I graduated almost 30 years ago and took an entry-level marketing job for the princely sum of $18,800 per year while newly married and supporting my wife as she went back to school for a second degree. There were many Sundays when we had to decide whether it would cost less to buy groceries for dinner or gas to drive to my parents to eat there. But we never expected to stay in that position forever - the idea was to work hard, build your skills, contribute in a way that adds value, look for additional responsibility, deliver results and advance in the company (or elsewhere in the industry) to grow your income over time to achieve (at least) the stability and lifestyle your parents had - it worked for us, it worked for lots of other folks, and there's no reason why it can't work for dedicated, talented, well-educated people today. Don't complain about being part of the 99% - work hard to be part of the 1%.
And, another MNB user offered:Seriously?! 60K in 30 years. This is the problem with our educational system. They put this student through 4 years of school and yet didn't teacher them the financial basics. How to set up a budget to live within, how to successfully pay off debt, and how to prioritize personal responsibility. No wonder they can't get together on a cohesive message.
I went back to read the email that provoked all this response yesterday, just to check to see if I missed something. I don’t think I did, so let me see if I can respond with a bit of context.
The person who wrote to me went to a public, not private, university. She’s working in a full-time job, and seems grateful for the opportunity. She knows she’s luckier than many of her peers, who have found it harder to get a job after graduation.
There was nothing in her email suggesting that she doesn’t work hard, that she wants a handout, feels entitled, that she’s a socialist, or that she’s unwilling to make the tough choices that so many of us have made in our lives, as we dealt with financial realities by being responsible for our own decisions and aware of consequences.
Now, I am not going to suggest here that everyone involved with - or sympathetic to - the protests taking place around the country have the same sensibility.
But I also am not going to suggest that everyone involved with - or sympathetic to - the protests taking place around the country are socialists, are irresponsible, want a handout, or feel entitled.
I have very little tolerance for whiny, unmotivated and lazy people, BTW...but let me suggest something really, really radical here:Compassion should be our default position.
Again, not everybody feels this way, and certainly the people in this nascent movement have not been able to express it in terms of a narrative that seems either cohesive or compelling.
But I think that many, if not most, of the people who are discontented are feeling that the playing field is less even than ever, and they wonder if their aspirations to work hard and achieve membership in the middle class and upper middle class might be restricted by the so-called “consumer hourglass” effect, in which economic realities seem to be squeezing the middle class out of existence.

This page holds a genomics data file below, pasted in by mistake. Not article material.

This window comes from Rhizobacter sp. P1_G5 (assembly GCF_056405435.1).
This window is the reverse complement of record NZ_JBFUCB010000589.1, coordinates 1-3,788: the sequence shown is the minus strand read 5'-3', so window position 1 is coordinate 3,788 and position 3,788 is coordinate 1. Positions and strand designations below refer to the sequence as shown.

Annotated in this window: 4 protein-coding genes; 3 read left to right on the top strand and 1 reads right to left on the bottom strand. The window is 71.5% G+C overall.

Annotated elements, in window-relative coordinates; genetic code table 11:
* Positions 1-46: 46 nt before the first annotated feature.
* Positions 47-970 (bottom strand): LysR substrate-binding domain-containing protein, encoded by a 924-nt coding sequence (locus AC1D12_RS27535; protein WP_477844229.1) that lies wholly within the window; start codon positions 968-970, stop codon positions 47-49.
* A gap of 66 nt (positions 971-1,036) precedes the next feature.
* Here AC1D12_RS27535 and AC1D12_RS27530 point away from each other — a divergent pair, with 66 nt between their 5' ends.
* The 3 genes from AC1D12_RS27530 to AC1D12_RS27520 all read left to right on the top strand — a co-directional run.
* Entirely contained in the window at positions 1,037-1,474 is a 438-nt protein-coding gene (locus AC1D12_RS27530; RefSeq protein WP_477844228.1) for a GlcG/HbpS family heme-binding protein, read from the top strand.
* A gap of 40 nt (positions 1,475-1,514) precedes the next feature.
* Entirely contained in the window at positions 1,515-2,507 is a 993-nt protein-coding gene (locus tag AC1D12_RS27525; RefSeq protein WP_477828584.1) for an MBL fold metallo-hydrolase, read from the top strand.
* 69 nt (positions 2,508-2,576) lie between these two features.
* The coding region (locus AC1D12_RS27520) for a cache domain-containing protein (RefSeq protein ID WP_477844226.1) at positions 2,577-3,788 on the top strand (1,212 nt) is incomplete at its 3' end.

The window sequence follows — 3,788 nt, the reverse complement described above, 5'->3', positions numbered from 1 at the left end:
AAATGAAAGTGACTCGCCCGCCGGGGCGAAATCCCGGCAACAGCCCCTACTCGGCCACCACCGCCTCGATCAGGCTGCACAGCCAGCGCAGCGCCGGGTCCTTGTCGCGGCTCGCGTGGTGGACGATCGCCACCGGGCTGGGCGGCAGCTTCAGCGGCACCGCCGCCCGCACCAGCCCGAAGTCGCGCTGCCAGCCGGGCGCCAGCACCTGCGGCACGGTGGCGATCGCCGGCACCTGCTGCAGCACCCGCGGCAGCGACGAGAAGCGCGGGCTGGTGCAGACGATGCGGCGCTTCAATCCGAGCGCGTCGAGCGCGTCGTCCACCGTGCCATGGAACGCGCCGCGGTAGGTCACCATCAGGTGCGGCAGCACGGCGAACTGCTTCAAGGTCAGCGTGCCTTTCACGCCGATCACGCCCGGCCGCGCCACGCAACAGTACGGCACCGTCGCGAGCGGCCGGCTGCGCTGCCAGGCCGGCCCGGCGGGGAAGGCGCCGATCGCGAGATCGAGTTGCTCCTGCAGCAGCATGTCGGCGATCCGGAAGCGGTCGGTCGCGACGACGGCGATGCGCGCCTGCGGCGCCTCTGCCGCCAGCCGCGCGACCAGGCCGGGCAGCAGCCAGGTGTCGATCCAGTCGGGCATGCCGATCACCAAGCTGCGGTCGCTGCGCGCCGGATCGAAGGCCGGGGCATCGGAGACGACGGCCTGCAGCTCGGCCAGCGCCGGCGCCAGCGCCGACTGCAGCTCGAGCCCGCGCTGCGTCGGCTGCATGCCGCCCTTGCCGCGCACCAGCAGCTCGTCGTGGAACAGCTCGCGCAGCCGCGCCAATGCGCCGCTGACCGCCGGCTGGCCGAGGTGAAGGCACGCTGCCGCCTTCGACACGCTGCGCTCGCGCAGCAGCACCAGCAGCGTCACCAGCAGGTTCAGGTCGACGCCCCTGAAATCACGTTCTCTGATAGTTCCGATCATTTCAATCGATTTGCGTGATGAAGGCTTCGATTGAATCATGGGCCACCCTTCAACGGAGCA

They read stories like the following, from the Daily Beast
, and they wonder about the future:
“Today’s Goldman Sachs earning reports provides a valuable lesson on how things really work inside Wall Street’s largest investment houses. Goldman Sachs had an awful three months, losing $428 million in the third quarter of 2011, and yet it continued to shovel billions into the bonus pool it will share with its employees at year’s end.
Through the first nine months of 2011, Goldman set aside $10 billion in its compensation fund. If Goldman’s 30,000 employees split that bounty evenly, that would work out to $333,000 per person—plus the billions more Goldman will no doubt set aside in the last few months of the year.
“Of course, the receptionist inside Goldman Sachs doesn't receive the same pay as all those analysts and other midlevel suits making salaries of $400,000 a year or more. Moreover, chieftains like Goldman CEO Lloyd Blankfein, who received $13 million in compensation last year, won’t have to share their year-end bonuses with as many people as last year. The bank laid off 1,300 employees in the third quarter of the year and plans on jettisoning another 1,000-plus jobs in the coming months.”
I am not suggesting here that there ought to be any sort of governmental regulation on how much people can or should make. But how can one read stories like this one - or stories about failed and faired CEOs who walk away with millions of dollars in severance pay even as their companies lay off employees - and not feel at least some compassion for the protesters?
As I’ve said, I have decided that compassion is my default position on this one.
I think it is important that as marketers - and as citizens - that we not be so dismissive of the people who make up this movement ... especially because, if it gains traction and grows, we will all have to deal with its repercussions.
I’m not alone in this. I was speaking with one of the most respected retailers in the country the other day, and he told me that he thinks it is extremely important that marketers take the protest movement seriously. And I watched as he quizzed our waiter about how he felt about the protests, trying to get a sense of both the moment and the momentum.
One other thing.
One MNB user sent me a link to a Washington Examiner
op-ed piece suggesting that the protesters are just whiny, self-involved, spoiled liberals deserving of nothing so much as contempt, and that the people we really ought to feel for are our troops, who “would not complain to the cameras even if there were any left in the war zones documenting their struggles. They aren't whiners. They may be the same general age as the Occupy Wall Street gang, but they occupy a very different, less frivolous world.”
And I would respond to this by suggesting that in its own way, this op-ed piece represents the height of cynicism. It suggests that nobody should ever complain about anything, or point out any sort of perceived inequity, because nobody is at risk as much as our troops.
I think there ought to be room in our hearts and minds to have compassion for both groups. Different levels of compassion, of course, because few of us can even imagine what it is like to serve in places like Afghanistan ... and I would never suggest that there is some sort of equivalency in terms of hardship. (And it isn’t just young people protesting, by the way...I’ve seen some of the pictures, are there appear to be some weathered faces in the groups, and some of them even seem to be those of veterans.)
Different worlds, and different levels of compassion. But I like to think that we are all capable of entertaining two different thoughts and feelings at the same time.